Quebec MNA says his arrest by anti-corruption squad was an attempt to silence him, intimidate others

MONTREAL – Since the creation of Quebec’s permanent anti-corruption squad in 2011, the arrival of its investigators to execute a search warrant has instilled fear in the hearts of businesspeople and politicians.

The officers in the UPAC jackets symbolize the cleansing of the corruption that had famously stained Quebec. Their boss, Unité permanente anticorruption commissioner Robert Lafrenière, is likened by the media to Eliot Ness, the American agent who brought down Al Capone.

But on Monday, it was a different view of UPAC offered by a man who himself was once on the front lines of the fight against organized crime, the police sergeant-turned- .

for the first time since UPAC him last Wednesday, Ouellette told radio that the province’s corruption hunters are out of control. His , he said, was an attempt to silence him and to intimidate other politicians considering speaking out.

Quebec MNA Guy Ouellette in 2011.

“Everything leads me to believe that the anti-corruption squad and its commissioner are doing everything in their power to muzzle my efforts to properly represent the population,” Ouellette said. “They are doing everything in their power to prevent legislators from doing their work.”

The comments came from an interview that was given last Friday to Cogeco host Bernard Drainville but only aired Monday. Ouellette, elected as a Liberal but sitting as an independent since Thursday, said he agreed to talk because he feared UPAC would lock him up before he got a chance to tell his story in the National Assembly.

“On this Friday , 27 October, I am meeting you to protect myself,” Ouellette began the interview, sounding like someone fleeing a dangerous criminal syndicate.

He recounted his arrest on suspicion of of justice, breach of trust and conspiracy. He said investigators suspect him of leaking information to the media concerning a UPAC investigation involving former Liberal premier Jean Charest and party fundraising. After the information was leaked last spring, Lafrenière vowed to catch “the bandit” responsible.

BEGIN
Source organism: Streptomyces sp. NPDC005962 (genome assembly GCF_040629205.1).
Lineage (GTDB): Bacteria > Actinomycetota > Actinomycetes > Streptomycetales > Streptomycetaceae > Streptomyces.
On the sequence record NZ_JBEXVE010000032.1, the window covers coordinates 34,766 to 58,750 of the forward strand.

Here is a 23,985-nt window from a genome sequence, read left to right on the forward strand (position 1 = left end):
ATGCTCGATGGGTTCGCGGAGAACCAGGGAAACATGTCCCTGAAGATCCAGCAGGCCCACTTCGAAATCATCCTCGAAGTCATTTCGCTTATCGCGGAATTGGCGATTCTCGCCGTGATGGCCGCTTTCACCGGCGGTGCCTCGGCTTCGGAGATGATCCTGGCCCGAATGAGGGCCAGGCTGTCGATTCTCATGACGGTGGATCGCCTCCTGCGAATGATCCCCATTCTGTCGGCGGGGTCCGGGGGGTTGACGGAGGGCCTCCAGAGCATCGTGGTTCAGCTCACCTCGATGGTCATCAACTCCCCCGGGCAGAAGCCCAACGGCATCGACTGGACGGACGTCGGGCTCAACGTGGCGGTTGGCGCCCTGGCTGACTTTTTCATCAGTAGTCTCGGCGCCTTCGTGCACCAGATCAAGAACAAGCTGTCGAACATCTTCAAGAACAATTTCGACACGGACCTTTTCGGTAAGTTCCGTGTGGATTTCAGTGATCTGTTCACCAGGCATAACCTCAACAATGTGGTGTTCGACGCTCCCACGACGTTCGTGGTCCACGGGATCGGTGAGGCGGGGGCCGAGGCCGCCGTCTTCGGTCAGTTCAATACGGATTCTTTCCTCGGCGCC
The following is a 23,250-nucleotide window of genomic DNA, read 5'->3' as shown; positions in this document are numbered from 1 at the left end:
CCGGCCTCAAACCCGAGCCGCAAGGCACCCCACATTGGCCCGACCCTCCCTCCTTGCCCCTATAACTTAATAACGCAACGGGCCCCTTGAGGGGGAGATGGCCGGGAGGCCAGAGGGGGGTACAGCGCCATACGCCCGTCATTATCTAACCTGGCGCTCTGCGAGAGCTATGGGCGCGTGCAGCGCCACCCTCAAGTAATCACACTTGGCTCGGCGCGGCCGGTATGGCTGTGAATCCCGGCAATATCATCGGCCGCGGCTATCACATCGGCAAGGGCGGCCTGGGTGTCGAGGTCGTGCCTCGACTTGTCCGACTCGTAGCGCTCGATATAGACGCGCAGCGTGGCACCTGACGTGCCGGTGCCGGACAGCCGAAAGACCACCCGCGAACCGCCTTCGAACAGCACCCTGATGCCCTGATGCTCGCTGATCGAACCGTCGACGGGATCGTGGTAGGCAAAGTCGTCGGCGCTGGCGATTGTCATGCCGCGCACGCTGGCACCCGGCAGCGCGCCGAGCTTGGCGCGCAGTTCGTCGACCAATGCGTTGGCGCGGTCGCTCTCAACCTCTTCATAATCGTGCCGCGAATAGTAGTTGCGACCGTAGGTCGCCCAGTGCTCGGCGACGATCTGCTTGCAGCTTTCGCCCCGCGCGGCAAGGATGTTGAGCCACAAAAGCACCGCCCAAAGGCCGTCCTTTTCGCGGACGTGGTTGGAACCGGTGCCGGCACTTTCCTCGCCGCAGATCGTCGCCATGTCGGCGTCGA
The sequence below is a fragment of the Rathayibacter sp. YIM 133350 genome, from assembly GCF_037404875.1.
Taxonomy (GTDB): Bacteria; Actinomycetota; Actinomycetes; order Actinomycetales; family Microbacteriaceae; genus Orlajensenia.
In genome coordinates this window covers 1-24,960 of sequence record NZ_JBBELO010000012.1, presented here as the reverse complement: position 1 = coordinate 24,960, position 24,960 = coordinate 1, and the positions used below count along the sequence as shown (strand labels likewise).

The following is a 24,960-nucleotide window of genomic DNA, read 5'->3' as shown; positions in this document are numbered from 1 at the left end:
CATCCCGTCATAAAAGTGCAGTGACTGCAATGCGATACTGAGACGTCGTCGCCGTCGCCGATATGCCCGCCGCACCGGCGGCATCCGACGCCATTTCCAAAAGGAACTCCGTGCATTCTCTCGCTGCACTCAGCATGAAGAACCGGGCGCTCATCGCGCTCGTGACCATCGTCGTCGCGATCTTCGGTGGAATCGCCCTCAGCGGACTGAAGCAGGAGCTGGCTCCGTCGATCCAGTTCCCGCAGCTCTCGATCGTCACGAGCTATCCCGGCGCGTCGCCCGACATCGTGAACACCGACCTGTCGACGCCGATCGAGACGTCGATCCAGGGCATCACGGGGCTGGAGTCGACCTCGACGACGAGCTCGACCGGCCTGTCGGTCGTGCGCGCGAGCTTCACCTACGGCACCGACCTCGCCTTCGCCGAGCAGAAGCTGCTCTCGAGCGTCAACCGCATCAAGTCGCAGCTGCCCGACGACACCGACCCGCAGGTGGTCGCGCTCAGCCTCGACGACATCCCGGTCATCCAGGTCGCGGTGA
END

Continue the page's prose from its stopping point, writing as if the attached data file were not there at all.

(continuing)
Ouellette denied any involvement in the leak.

Drainville, a former Parti Québécois MNA, said he was surprised Friday afternoon when Ouellette and Transport Department whistleblower Annie Trudel showed up at his studio unannounced. Drainville said he spoke at length with Ouellette before he agreed to be recorded for his own protection.

In the interview, Ouellette said he had been tailed by an unidentified police force since he was released from custody Wednesday. During a 30-year career with Quebec’s provincial police, Ouellette was a top investigator of biker gangs before he retired in 2001.

Now 65, he told Drainville he still has the police ethic “tattooed on his heart.” He said he is being targeted because of his willingness as chairman of the legislature committee that oversees UPAC to stand up to Lafrenière. The committee is currently studying a bill to give UPAC the full powers of a police force, a change that Ouellette said would make it less accountable to elected officials.

“I never I could be framed like I was framed last Wednesday. . . . I never that could happen in 2017, in particular for an elected official who is just doing his job,” he said. “So I am bothering people.”

UPAC did not respond to a request for comment Monday. In a statement issued last Thursday, it did not name Ouellette but said one person had been arrested and a series of searches had been conducted in connection with a breach of trust and obstruction of justice investigation.

Quebecor Media reported Monday that Trudel, an independent analyst hired in 2014 to help clean up the Transport Department, had informed Ouellette of a scheme involving UPAC, the province’s and a consulting firm. Trudel said Ouellette had been planning to divulge the scheme at the legislature.

She said firms seeking the corruption-free seal of approval from the regulator, the Autorité des marchés financiers, that is required to bid on public contracts are sometimes required to pay exorbitant fees to an unnamed consulting firm. Trudel described the arrangement as “collusion” between the regulator, UPAC and the consultant.

The AMF said the allegation was “false and totally gratuitous,” but late Monday Public Security Minister Martin Coiteux announced that the government has asked the auditor-general to investigate Trudel’s allegations. In response to the concerns raised by Ouellette, Coiteux said the proposed legislation increasing the powers and independence of UPAC would be modified to provide for increased accountability from the anti-corruption squad.

“Independence does not mean an absence of accountability,” he said. Asked whether Lafrenière should step aside, Coiteux said he has “no reason not to have confidence” in the commissioner.

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